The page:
Although the Oral and Maxillo-Facial Surgeons were familiar with the medical applications of the technology and the potential value in implant placement, they began to find more specific dental applications, such as: variance in stab wound damage to cortical or cancellous bone, placement of zygoma implants, and treatment of cleft lip and palate3, 12, 15.

The search for applications of CBCT are far-ranging across many disciplines and in many countries39, 16, 31, 35, 19. Clearly we need to see what data is available from this growing list of CBCT use. It would seem prudent to have more science before we rush to find more applications for the technology.

Evaluation

A review of the literature on this topic was less a study in the efficacy of the procedure than an opportunity to determine what effect the technology will have on how common procedures are being performed. Four basic questions arose:

1. Is there sufficient data to determine a cost/benefit analysis25?

2. Has the liability for possible diagnostic errors been evaluated?

3. Is there evidence that the technology demonstrates a new “gold standard” for use in common procedures7, 17, 27, 42, 51, 55?

4. Has enough data been collected to establish radiation dosage standards or implementation standards20, 23, 34, 44, 53?

From our review we would have to say the answer at this point in time to all four questions would be “No.” Several authors led us to this conclusion: Christianson in more than one paper argues that a dentist’s desire to embrace new technology should be tempered by a comfort level or discomfort level with how he or she is performing the procedure with current technology42, 51, while other authors take an opposing, but cautiously so, view7. Many of the articles confined themselves to descriptions of the applications rather than conclusions as to their value.

The Committee also felt that it might be premature to support applications since that might imply their acceptance and have an unintended consequence of setting a Standard of Care, which would negatively affect Access to Care by requiring special training or special procedures in placing implants, providing orthodontic care, or even providing dentures, all procedures which are commonly provided at the present time without CBCT.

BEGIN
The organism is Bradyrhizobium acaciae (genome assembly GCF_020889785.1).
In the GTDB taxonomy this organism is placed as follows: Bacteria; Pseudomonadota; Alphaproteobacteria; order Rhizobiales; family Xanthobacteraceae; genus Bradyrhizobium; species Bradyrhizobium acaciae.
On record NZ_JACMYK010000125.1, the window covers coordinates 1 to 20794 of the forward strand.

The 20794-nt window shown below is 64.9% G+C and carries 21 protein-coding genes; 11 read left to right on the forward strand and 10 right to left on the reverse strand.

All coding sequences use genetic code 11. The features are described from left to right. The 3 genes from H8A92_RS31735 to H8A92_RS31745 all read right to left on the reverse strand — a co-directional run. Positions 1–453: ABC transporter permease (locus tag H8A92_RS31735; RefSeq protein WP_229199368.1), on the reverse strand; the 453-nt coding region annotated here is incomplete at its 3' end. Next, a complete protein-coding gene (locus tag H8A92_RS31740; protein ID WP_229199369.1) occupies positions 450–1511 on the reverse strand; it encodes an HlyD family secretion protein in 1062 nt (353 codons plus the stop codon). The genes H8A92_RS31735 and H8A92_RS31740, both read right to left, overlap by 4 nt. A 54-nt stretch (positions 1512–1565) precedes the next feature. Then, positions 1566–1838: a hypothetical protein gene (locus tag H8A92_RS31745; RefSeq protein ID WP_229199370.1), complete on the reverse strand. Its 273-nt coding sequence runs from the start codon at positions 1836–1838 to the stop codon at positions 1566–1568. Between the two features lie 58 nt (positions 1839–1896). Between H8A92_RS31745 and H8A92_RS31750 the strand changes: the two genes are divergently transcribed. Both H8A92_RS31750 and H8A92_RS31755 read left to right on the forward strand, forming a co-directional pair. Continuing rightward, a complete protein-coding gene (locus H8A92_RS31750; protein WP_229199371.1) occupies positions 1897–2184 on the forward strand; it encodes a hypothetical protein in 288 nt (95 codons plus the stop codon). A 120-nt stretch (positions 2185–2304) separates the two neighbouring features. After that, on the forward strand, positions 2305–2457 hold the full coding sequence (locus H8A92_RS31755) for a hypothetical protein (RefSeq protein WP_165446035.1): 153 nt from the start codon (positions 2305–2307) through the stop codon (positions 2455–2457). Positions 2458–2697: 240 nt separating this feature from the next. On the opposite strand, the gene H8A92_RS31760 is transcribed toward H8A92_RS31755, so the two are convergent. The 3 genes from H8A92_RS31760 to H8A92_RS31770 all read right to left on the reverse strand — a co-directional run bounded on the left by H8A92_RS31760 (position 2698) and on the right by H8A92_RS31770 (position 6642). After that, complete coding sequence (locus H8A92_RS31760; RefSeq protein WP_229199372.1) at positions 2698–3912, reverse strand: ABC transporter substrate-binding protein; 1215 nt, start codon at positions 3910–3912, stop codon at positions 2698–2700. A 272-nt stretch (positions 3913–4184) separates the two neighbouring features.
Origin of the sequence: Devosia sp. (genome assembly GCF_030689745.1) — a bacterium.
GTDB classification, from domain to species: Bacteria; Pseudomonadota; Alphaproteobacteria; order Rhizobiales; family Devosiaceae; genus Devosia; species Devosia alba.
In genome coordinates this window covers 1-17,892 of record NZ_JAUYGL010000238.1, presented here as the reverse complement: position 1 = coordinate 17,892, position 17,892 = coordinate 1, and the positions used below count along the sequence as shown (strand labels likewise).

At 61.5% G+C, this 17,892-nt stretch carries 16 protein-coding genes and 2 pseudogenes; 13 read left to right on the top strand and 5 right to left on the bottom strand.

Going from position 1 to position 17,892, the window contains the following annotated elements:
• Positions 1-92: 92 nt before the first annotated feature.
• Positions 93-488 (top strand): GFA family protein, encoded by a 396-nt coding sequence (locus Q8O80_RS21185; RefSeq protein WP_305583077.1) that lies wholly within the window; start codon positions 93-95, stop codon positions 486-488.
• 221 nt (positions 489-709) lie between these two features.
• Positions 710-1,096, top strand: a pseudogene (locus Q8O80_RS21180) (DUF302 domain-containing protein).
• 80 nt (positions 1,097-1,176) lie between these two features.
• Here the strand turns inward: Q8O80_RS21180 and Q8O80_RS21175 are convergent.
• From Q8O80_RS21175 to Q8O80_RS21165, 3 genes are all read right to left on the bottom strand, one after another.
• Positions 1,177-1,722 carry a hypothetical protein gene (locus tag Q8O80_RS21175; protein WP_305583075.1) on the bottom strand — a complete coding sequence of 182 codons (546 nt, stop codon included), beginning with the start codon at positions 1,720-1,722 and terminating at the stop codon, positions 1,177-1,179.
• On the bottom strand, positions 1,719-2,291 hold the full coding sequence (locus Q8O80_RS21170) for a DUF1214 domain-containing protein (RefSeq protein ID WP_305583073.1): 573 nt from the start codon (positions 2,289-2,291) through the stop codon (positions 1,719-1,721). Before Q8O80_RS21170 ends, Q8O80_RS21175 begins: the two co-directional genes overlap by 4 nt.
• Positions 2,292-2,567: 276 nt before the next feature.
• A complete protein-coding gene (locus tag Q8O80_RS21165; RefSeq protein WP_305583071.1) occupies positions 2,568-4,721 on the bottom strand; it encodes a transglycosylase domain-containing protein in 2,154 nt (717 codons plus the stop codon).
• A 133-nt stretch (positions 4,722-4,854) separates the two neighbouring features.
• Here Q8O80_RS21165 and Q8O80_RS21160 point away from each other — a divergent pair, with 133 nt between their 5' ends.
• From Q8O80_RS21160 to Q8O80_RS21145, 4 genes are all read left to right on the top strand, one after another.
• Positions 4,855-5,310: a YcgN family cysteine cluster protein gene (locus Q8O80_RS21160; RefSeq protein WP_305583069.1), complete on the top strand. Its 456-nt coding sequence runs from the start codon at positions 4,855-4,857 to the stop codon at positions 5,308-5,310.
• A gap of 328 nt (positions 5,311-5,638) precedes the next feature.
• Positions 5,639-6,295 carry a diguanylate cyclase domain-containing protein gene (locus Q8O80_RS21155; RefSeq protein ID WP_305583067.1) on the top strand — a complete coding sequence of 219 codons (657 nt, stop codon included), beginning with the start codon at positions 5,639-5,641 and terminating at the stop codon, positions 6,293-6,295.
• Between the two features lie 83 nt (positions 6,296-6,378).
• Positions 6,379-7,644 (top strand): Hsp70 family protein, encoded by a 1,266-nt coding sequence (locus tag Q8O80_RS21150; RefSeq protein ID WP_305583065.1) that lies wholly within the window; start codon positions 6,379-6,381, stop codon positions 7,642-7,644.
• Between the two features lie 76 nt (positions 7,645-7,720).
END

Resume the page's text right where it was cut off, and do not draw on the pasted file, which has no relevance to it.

Conclusions and Recommendations

1. A Cost/Benefit analysis remains elusive. Questions arise even as to what actually defines the Current Dental Terminology codes and who would provide them.

2. What procedures and diagnostic imaging are currently available and adequate for routine use? Is CBCT necessary for most procedures?

3. As with most dental procedures what is likely to evolve will be a variation in the tools and technology individual dentists will use in the delivery of dental care: Choices will be made using the criteria of what is in the interest of the patient concluded from Evidenced-based Dentistry and Best Practices, what is most cost-effective to achieve the desired result, and what meets the needs and desires of the patient.

4. Radiation is a continuing concern to both the profession and the public as we have seen in the now expanded use of digital radiography. Caution should be the watchword and unnecessary risk should be a major factor before embracing this technology.

Position

Given the preponderance of evidence, it is the position of the AADC that CBCT imaging is not indicated for routine diagnostic imaging for dental procedures, as an improvement over current procedures. At the present time, CBCT imaging should be considered and reserved for situations where other existing imaging techniques are not adequate and only CBCT can clearly demonstrate the anatomy, when diagnostically difficult situations may directly affect treatment options. However, dental schools should strive to educate undergraduate dental and graduate students in the use and applications of the technology, so that they may take an intelligent position as to how to incorporate the technology in their practice.

Reference

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AADC Positions Committee

Michael DL Weisenfeld, DDS, Chair

Dee FitzGerald, DDS, Principal author

Andrew Mogelof, DDS

Cary Sun, DDS

Marc Zweig, DDS

Stephanie Lepsky, DDS

Robert Sherman, DDS